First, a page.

Epilepsy in itself is a brain disorder in which groups of nerve cells or neurons in the brain sometimes signal abnormally. In epilepsy, the normal pattern of neuron electrical activity becomes disturbed, causing strange sensations, emotions, and behavior, or sometimes convulsions, muscle spasms, and loss of consciousness. There are various things that can trigger an epileptic seizure such as flashing lights or sudden changes from dark to light (Photosensitive Epilepsy). Other people can react to loud noises or monotonous sounds, or even certain musical notes.
This project will focus on the development of a DSP-based system for a patient that suffers from recurrent bouts with sound induced epileptic seizures. Specifically, sounds that are produced by telephone (rotary, cellular) rings and pagers. It should be noted, however, that this patient has the ability to “block” the effect of the trigger by merely being aware that the ring is about to occur.
This project pursues the design of a real-time DSP system that could receive the sounds heard by the patient mentioned above with a microphone and deliver a processed audio signal to headphones worn by him, while;
1-) Providing an advanced warning of an incoming ring
2-) Attenuating the ring in the signal delivered to the headphones at least to a point where it will not trigger a seizure.
As such, the project pursues the design and implementation of the following systems:
I. Adapting Ring Detector:
This application of the system will track and detect any strong periodic component in an incoming audio signal and warn the patient of the impending ring with about 1 second ahead of time.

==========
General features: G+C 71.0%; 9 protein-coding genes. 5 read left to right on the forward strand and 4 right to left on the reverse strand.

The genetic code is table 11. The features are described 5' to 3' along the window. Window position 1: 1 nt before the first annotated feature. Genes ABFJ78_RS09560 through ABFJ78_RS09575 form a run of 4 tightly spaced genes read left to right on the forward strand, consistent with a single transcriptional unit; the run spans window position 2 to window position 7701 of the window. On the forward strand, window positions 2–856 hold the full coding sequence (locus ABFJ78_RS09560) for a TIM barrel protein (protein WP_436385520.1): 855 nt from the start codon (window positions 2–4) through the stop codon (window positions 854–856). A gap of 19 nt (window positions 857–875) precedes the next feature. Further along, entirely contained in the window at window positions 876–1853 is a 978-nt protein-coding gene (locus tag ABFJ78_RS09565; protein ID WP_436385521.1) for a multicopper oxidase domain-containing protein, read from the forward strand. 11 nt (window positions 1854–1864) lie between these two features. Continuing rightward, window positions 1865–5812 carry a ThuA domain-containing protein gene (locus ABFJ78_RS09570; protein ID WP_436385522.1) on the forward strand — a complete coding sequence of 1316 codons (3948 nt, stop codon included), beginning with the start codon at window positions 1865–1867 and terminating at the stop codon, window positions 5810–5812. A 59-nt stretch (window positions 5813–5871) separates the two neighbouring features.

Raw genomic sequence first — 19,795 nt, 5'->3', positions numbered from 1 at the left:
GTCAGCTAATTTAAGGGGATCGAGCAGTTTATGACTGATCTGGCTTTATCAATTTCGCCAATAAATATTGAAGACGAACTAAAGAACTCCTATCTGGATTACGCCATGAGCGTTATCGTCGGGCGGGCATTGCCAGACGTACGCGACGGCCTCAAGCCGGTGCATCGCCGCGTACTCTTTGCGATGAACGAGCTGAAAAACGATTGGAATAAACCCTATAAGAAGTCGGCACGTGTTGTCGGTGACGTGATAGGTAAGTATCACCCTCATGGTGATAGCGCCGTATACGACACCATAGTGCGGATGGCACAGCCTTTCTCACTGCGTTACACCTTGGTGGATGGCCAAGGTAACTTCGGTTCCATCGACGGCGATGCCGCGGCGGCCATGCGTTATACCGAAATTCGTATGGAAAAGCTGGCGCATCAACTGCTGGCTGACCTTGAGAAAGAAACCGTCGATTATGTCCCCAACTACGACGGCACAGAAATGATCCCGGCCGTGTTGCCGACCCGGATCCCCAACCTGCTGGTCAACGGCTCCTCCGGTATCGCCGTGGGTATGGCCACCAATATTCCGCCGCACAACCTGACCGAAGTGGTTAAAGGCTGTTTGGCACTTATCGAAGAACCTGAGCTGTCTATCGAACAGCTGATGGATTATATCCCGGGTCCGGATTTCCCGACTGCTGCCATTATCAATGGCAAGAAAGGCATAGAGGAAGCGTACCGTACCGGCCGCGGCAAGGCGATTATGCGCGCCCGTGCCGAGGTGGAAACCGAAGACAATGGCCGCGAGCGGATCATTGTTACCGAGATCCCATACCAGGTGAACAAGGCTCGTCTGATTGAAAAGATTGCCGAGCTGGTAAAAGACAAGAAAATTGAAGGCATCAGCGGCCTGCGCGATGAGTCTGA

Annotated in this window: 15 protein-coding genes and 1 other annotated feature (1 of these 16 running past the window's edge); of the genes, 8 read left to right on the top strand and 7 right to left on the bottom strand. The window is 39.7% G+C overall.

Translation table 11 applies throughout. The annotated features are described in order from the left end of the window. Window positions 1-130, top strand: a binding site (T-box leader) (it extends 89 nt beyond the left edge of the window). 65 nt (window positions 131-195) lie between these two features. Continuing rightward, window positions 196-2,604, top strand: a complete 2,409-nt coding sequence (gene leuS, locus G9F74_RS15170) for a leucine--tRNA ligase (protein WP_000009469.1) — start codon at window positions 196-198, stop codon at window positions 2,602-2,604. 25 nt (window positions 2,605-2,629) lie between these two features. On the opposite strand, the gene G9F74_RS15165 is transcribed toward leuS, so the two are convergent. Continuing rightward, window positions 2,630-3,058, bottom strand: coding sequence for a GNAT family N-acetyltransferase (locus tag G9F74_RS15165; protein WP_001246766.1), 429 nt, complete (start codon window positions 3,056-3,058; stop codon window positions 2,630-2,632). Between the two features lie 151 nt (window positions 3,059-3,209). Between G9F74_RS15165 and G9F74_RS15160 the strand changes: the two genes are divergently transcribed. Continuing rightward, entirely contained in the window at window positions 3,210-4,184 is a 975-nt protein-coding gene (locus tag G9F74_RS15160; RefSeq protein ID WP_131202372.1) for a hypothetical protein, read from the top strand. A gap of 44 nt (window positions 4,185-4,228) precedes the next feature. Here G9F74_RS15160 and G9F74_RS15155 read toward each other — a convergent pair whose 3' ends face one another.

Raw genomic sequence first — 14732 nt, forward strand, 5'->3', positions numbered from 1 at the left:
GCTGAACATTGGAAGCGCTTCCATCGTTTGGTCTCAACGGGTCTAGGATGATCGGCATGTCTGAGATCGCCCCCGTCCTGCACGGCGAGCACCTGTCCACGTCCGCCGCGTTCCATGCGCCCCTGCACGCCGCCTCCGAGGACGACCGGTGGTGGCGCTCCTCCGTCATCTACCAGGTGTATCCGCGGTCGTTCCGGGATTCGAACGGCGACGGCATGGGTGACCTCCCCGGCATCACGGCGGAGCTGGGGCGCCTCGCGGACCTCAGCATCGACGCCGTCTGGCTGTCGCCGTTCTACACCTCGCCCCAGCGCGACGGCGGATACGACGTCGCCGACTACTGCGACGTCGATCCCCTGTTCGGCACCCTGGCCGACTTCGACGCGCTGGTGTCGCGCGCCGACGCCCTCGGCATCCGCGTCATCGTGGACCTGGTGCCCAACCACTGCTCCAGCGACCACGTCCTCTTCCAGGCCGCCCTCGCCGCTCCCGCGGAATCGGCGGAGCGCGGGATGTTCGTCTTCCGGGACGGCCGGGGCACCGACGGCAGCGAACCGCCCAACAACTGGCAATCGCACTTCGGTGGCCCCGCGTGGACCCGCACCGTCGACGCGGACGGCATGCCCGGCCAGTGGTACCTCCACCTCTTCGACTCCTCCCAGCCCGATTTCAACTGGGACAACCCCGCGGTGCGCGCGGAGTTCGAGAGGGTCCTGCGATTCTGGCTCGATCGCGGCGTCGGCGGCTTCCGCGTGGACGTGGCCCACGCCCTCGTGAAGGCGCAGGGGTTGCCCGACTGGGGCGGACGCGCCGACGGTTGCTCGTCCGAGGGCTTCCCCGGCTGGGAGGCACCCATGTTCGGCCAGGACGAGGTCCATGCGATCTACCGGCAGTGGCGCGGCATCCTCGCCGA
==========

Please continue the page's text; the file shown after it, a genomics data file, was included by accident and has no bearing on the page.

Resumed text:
II. Ring suppression or cancellation:
The system will track, detect and attenuate these strong periodic components in the incoming audio signal. At this stage, attenuation rates of at least 25dB are being sought.
Subsequently, one of these two implementations will be used in the development of a stand alone real-time system that will utilize a dedicated DSP processor, such as the TMS320C31 or a TMS320C6201. The choice of which of the implementations will be used will ultimately be the decision of the patient.
We are currently favoring the implementation of the advance warning system, relying on the ability of the patient to “block” the negative effects of the ring, if he has advance notice of its impending occurrence.
Our initial hypothesis modeled the ringing disturbance in the incoming signal as just a fixed periodic fundamental tone with its corresponding harmonics that was potentially superimposed on speech, or other audio components. According to this simple model of the targeted interference, an adaptive filter or ALP (Adaptive Line Predictor) could be applied to solve this problem. The ALP would be ale to separate the periodic and speech components from the incoming signal. The output of this filter would then consist of a relatively undistorted speech signal.
However, spectral analysis of a couple of types of this particular disturbance (cellular phone and office phone ringing sounds) brought about the notion that this disturbance is not just one strong fundamental tone, but rather a combination of more than one strong fundamental frequencies, all with their associated harmonics.
In addition, spectrogram of these rings shows that the spectral composition of these signals varies with time. Using a recorded waveform that contained speech and the ringing of an office telephone, an ALP was used to test the initial hypothesis. The ALP was able to remove some of the ringing, however, the power of this interference was still quite high, not to mention that severe degradation to the speech in the recording that also took place.
Adaptive Ring Detector:
This method will work around the shortcomings of the ALP in regard to its inability to deal with more than one strong, switching periodic component. In this method, the incoming signal spectrum will be broken down into several bands for subsequent processing by a set of ALP filters. Each filter will process its assigned band to determine if there is any strong frequency component present in that band.
By reducing the number of strong frequency components at the input of each adaptive filter this approach will enhance the performance of the ALP filters in terms of quickly detecting any strong periodic component that is present in the incoming speech signal.